WA parents deserve online access to school board meetings

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An overflowing crowd attended a meeting Thursday night, July 22, 2021, in the Swift Water Elementary Community Hall where the Peninsula <a class=School Board voted on resolutions on “critical race theory” and sex education.” title=”An overflowing crowd attended a meeting Thursday night, July 22, 2021, in the Swift Water Elementary Community Hall where the Peninsula School Board voted on resolutions on “critical race theory” and sex education.” loading=”lazy”/>

An overflowing crowd attended a meeting Thursday night, July 22, 2021, in the Swift Water Elementary Community Hall where the Peninsula School Board voted on resolutions on “critical race theory” and sex education.

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We’ve seen it right here in the North West, time and time again: local school board meetings — which have historically flown under the radar — have become hotspots for the most contentious and charged issues of our time.

The critical debate over race theory — started by pro-conservative activists like Chris Rufo — has embroiled several local school boards, just as it has across the country. The same goes for anti-mask crusaders. Last November, the Clover Park School Board in Lakewood publicly condemned a member who called district equity officers “racial pimps” in email exchanges. The list continues.

Frankly, there’s a lot to follow – for parents who are already trying their best to put food on the table and participate in their child’s education, and local journalists who often review meetings of the local school board.

That’s the kind of thing that makes Washington’s Public Records Act so important — which was designed to ensure that state residents have access to records and records maintained by state and local agencies. Missing a weekday school board meeting shouldn’t mean missing how your local school district makes decisions, and the paper trail that’s created behind closed doors is just as important.

That’s why McClatchy was encouraged Tuesday when the state House of Representatives unanimously passed HB 1973, which would require that school board meetings in Washington be audio-recorded. It would also encourage districts to make recordings available online. Surprisingly, in 2022, it’s not a law that exists – but it certainly should.

The McClatchy newspapers were also encouraged by a late amendment to the bill that closed a potential loophole that rightly worried public transparency advocates like the Washington Coalition for Open Government.

Together, there is little doubt that the bill and the amendment now making its way through the Senate would represent a major improvement over the current state of affairs. But even if it passes and is signed into law, a review of HB 1973 reveals more work to be done.

First, about this loophole…

As originally written, HB 1973 would have required anyone requesting minutes of school board meetings to include a specific meeting date. If no date was indicated, the request could have been refused. This would have meant that anyone curious now about how their school board’s elected leaders discussed issues such as special education or sex education, or even what was served in the cafeteria, should have known the exact meeting at time of conversation.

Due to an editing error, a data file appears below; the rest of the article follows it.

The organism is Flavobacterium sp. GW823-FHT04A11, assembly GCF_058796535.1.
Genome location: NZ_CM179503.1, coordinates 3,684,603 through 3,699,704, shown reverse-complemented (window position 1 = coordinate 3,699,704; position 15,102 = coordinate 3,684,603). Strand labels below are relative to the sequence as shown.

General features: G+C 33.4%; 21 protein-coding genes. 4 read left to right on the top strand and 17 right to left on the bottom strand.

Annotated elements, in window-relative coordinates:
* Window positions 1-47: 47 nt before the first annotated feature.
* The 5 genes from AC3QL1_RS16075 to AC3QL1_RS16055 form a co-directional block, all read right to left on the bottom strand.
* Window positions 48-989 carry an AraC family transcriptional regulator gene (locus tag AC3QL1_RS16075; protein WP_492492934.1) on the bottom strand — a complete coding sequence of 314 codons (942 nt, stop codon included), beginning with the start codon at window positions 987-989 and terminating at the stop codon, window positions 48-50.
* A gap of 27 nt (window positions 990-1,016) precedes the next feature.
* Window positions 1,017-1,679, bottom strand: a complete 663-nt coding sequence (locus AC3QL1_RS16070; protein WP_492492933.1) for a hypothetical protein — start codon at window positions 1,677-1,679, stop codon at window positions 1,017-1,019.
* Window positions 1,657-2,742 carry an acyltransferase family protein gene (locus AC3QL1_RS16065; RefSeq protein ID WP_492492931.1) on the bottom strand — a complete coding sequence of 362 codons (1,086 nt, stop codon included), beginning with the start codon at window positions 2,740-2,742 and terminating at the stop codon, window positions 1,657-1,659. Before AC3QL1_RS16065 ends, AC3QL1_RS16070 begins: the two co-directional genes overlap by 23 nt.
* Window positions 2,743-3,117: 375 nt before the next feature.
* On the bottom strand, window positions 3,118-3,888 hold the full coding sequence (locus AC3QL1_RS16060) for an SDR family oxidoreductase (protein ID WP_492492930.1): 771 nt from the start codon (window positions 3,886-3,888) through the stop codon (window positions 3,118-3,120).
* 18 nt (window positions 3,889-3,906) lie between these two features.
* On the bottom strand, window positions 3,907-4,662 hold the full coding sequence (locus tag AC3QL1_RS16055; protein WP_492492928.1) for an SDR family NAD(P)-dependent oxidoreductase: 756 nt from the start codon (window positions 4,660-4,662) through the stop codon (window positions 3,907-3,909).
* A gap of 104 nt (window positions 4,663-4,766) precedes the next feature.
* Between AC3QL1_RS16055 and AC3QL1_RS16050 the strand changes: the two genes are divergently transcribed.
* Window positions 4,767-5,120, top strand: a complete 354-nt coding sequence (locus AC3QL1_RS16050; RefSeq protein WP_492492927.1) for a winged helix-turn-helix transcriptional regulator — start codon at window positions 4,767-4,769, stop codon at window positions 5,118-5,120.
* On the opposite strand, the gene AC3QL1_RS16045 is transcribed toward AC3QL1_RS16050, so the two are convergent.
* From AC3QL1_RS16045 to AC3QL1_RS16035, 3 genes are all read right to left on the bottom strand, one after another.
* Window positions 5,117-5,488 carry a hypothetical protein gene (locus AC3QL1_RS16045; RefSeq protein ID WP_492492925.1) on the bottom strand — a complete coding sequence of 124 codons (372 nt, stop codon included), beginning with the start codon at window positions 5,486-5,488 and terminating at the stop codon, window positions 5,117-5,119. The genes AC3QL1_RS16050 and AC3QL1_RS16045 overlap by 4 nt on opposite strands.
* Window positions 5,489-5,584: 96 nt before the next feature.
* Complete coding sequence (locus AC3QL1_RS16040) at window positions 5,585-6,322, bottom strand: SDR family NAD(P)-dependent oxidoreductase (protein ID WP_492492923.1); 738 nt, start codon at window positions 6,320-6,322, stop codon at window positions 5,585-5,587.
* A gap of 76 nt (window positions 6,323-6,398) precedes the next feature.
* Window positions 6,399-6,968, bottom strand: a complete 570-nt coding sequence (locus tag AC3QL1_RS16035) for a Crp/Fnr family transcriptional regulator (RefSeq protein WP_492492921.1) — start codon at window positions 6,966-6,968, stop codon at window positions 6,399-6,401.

If the goal is open and transparent government, this would have been an unnecessary obstacle, not to mention a dangerous precedent to set for other state and local agencies. Fortunately, an amendment submitted by Rep. Gerry Pollet (D-Seattle) — which allows requests spanning “a range of dates” — largely addresses that shortcoming.

State Representative Skyler Rude, a Walla Walla native and representative of the 16th House District, is the main sponsor of HB 1973. Rude says

McClatchy that he was inspired to take action after learning that a number of school districts in his corner of the country were not recording board meetings. Rude said he was happy to work with Pollet — who sits on the board of the Washington Coalition for Open Government — to improve the bill.

“I was interested in what was happening at the school board level, and because of my schedule, I am often unable to attend school board meetings. So I would like to go back and listen to what I do in the Legislative Assembly. If I can’t attend a committee meeting, I go back and listen to the recording. And there was just no recording,” said Rude, whose bill would require recordings to be kept for five years.

“It seemed like a good step towards more transparent and accessible government,” Rude said.

It certainly is. But as we noted above, this will not automatically fix all problems. To start, the invoice simply encourages districts to make records easily accessible online. Although Rude is confident that posting records online would be the “easiest way to comply with the disclosure requirement” included in HB 1973, some districts will need to step up their open government game if that is the case.

Especially as local school board meetings become increasingly contentious, Washington residents deserve simple and easy online access to how decisions that impact their children are made — for free.

This editorial review was written for Matt Driscoll, [email protected]

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